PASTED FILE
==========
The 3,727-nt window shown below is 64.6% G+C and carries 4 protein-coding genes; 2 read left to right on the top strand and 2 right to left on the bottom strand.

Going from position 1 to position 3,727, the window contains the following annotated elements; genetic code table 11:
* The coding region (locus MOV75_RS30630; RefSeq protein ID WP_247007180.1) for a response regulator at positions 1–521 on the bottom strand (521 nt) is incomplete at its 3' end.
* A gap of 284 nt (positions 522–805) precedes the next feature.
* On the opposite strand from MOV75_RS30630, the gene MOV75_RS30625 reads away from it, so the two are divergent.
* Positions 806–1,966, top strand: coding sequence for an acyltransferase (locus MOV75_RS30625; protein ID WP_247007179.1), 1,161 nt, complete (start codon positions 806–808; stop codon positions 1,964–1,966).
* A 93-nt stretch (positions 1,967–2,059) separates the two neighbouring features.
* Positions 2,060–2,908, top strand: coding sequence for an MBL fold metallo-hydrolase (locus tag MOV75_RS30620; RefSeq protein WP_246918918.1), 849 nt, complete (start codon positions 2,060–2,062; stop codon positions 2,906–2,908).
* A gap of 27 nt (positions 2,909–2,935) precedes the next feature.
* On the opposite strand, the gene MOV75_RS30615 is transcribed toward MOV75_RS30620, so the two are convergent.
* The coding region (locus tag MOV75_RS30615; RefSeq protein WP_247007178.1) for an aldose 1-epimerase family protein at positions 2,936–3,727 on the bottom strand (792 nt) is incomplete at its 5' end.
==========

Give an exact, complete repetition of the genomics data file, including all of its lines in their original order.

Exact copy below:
The 3,727-nt window shown below is 64.6% G+C and carries 4 protein-coding genes; 2 read left to right on the top strand and 2 right to left on the bottom strand.

Going from position 1 to position 3,727, the window contains the following annotated elements; genetic code table 11:
* The coding region (locus MOV75_RS30630; RefSeq protein ID WP_247007180.1) for a response regulator at positions 1–521 on the bottom strand (521 nt) is incomplete at its 3' end.
* A gap of 284 nt (positions 522–805) precedes the next feature.
* On the opposite strand from MOV75_RS30630, the gene MOV75_RS30625 reads away from it, so the two are divergent.
* Positions 806–1,966, top strand: coding sequence for an acyltransferase (locus MOV75_RS30625; protein ID WP_247007179.1), 1,161 nt, complete (start codon positions 806–808; stop codon positions 1,964–1,966).
* A 93-nt stretch (positions 1,967–2,059) separates the two neighbouring features.
* Positions 2,060–2,908, top strand: coding sequence for an MBL fold metallo-hydrolase (locus tag MOV75_RS30620; RefSeq protein WP_246918918.1), 849 nt, complete (start codon positions 2,060–2,062; stop codon positions 2,906–2,908).
* A gap of 27 nt (positions 2,909–2,935) precedes the next feature.
* On the opposite strand, the gene MOV75_RS30615 is transcribed toward MOV75_RS30620, so the two are convergent.
* The coding region (locus tag MOV75_RS30615; RefSeq protein WP_247007178.1) for an aldose 1-epimerase family protein at positions 2,936–3,727 on the bottom strand (792 nt) is incomplete at its 5' end.